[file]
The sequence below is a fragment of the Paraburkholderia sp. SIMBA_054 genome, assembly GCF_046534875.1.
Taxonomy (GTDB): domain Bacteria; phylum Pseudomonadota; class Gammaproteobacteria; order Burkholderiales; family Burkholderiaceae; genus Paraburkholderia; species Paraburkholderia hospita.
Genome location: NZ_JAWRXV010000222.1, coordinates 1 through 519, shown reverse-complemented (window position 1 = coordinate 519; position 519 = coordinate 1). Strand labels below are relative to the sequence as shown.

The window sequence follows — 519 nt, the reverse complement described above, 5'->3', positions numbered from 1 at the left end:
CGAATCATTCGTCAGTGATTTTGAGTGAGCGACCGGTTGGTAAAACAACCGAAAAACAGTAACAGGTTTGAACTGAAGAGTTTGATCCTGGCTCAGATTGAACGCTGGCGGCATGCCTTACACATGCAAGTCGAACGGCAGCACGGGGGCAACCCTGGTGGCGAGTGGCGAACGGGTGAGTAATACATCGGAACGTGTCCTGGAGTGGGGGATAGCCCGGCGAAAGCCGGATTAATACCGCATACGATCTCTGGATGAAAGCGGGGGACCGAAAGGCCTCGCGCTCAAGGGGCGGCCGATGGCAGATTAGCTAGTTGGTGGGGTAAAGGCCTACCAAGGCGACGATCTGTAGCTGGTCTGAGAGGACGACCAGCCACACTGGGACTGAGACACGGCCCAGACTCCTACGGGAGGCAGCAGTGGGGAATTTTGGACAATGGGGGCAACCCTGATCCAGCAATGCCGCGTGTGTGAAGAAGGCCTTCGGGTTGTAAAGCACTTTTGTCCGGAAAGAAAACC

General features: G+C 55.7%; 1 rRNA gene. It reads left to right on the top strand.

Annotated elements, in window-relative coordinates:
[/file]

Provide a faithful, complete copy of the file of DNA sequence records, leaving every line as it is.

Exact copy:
The sequence below is a fragment of the Paraburkholderia sp. SIMBA_054 genome, assembly GCF_046534875.1.
Taxonomy (GTDB): domain Bacteria; phylum Pseudomonadota; class Gammaproteobacteria; order Burkholderiales; family Burkholderiaceae; genus Paraburkholderia; species Paraburkholderia hospita.
Genome location: NZ_JAWRXV010000222.1, coordinates 1 through 519, shown reverse-complemented (window position 1 = coordinate 519; position 519 = coordinate 1). Strand labels below are relative to the sequence as shown.

The window sequence follows — 519 nt, the reverse complement described above, 5'->3', positions numbered from 1 at the left end:
CGAATCATTCGTCAGTGATTTTGAGTGAGCGACCGGTTGGTAAAACAACCGAAAAACAGTAACAGGTTTGAACTGAAGAGTTTGATCCTGGCTCAGATTGAACGCTGGCGGCATGCCTTACACATGCAAGTCGAACGGCAGCACGGGGGCAACCCTGGTGGCGAGTGGCGAACGGGTGAGTAATACATCGGAACGTGTCCTGGAGTGGGGGATAGCCCGGCGAAAGCCGGATTAATACCGCATACGATCTCTGGATGAAAGCGGGGGACCGAAAGGCCTCGCGCTCAAGGGGCGGCCGATGGCAGATTAGCTAGTTGGTGGGGTAAAGGCCTACCAAGGCGACGATCTGTAGCTGGTCTGAGAGGACGACCAGCCACACTGGGACTGAGACACGGCCCAGACTCCTACGGGAGGCAGCAGTGGGGAATTTTGGACAATGGGGGCAACCCTGATCCAGCAATGCCGCGTGTGTGAAGAAGGCCTTCGGGTTGTAAAGCACTTTTGTCCGGAAAGAAAACC

General features: G+C 55.7%; 1 rRNA gene. It reads left to right on the top strand.

Annotated elements, in window-relative coordinates: